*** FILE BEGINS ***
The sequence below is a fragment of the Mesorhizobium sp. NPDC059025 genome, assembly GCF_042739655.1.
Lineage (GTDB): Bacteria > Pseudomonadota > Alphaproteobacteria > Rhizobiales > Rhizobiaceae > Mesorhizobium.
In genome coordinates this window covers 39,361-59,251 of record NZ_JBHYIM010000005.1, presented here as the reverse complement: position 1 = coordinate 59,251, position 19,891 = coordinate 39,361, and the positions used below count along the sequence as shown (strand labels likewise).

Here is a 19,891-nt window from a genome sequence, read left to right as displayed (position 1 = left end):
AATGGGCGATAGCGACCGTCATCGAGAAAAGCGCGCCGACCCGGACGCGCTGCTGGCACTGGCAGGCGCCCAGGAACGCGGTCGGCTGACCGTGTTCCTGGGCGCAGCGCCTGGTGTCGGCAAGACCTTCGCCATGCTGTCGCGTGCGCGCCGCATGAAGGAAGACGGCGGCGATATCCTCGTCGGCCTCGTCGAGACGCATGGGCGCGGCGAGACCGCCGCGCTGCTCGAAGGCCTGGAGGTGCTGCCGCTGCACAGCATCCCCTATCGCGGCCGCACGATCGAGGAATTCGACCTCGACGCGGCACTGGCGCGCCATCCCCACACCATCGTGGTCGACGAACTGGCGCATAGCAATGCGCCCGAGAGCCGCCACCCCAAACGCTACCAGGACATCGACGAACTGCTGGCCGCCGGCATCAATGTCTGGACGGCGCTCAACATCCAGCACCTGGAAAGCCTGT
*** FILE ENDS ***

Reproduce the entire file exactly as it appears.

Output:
The sequence below is a fragment of the Mesorhizobium sp. NPDC059025 genome, assembly GCF_042739655.1.
Lineage (GTDB): Bacteria > Pseudomonadota > Alphaproteobacteria > Rhizobiales > Rhizobiaceae > Mesorhizobium.
In genome coordinates this window covers 39,361-59,251 of record NZ_JBHYIM010000005.1, presented here as the reverse complement: position 1 = coordinate 59,251, position 19,891 = coordinate 39,361, and the positions used below count along the sequence as shown (strand labels likewise).

Here is a 19,891-nt window from a genome sequence, read left to right as displayed (position 1 = left end):
AATGGGCGATAGCGACCGTCATCGAGAAAAGCGCGCCGACCCGGACGCGCTGCTGGCACTGGCAGGCGCCCAGGAACGCGGTCGGCTGACCGTGTTCCTGGGCGCAGCGCCTGGTGTCGGCAAGACCTTCGCCATGCTGTCGCGTGCGCGCCGCATGAAGGAAGACGGCGGCGATATCCTCGTCGGCCTCGTCGAGACGCATGGGCGCGGCGAGACCGCCGCGCTGCTCGAAGGCCTGGAGGTGCTGCCGCTGCACAGCATCCCCTATCGCGGCCGCACGATCGAGGAATTCGACCTCGACGCGGCACTGGCGCGCCATCCCCACACCATCGTGGTCGACGAACTGGCGCATAGCAATGCGCCCGAGAGCCGCCACCCCAAACGCTACCAGGACATCGACGAACTGCTGGCCGCCGGCATCAATGTCTGGACGGCGCTCAACATCCAGCACCTGGAAAGCCTGT